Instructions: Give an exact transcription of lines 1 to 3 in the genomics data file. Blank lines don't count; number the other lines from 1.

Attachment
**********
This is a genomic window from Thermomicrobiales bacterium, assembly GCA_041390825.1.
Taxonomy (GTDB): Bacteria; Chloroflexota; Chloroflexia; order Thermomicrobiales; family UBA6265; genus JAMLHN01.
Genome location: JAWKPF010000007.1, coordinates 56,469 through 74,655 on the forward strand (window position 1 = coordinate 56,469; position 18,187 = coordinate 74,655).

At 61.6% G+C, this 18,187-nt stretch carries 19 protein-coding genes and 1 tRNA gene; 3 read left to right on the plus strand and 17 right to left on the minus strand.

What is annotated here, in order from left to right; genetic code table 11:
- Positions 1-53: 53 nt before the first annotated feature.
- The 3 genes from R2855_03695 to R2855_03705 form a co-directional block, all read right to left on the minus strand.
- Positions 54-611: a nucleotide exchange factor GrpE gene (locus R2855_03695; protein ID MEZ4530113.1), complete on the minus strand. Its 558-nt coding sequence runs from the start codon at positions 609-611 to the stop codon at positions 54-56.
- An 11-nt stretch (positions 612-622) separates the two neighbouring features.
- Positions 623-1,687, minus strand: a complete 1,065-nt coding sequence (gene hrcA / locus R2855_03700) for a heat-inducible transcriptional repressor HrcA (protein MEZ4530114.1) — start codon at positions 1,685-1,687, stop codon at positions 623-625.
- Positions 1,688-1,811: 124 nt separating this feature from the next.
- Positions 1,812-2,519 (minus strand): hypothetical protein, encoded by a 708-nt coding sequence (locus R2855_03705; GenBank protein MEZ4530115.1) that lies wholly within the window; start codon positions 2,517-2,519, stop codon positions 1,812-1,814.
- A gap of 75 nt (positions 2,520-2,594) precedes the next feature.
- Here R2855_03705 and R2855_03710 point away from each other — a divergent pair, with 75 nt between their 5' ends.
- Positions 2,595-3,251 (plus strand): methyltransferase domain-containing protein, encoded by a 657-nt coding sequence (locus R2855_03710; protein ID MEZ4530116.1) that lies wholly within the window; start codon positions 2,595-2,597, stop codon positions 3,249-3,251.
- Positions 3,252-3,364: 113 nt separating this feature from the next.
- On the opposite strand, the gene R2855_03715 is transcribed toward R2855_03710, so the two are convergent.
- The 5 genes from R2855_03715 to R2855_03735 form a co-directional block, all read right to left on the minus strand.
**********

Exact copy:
This is a genomic window from Thermomicrobiales bacterium, assembly GCA_041390825.1.
Taxonomy (GTDB): Bacteria; Chloroflexota; Chloroflexia; order Thermomicrobiales; family UBA6265; genus JAMLHN01.
Genome location: JAWKPF010000007.1, coordinates 56,469 through 74,655 on the forward strand (window position 1 = coordinate 56,469; position 18,187 = coordinate 74,655).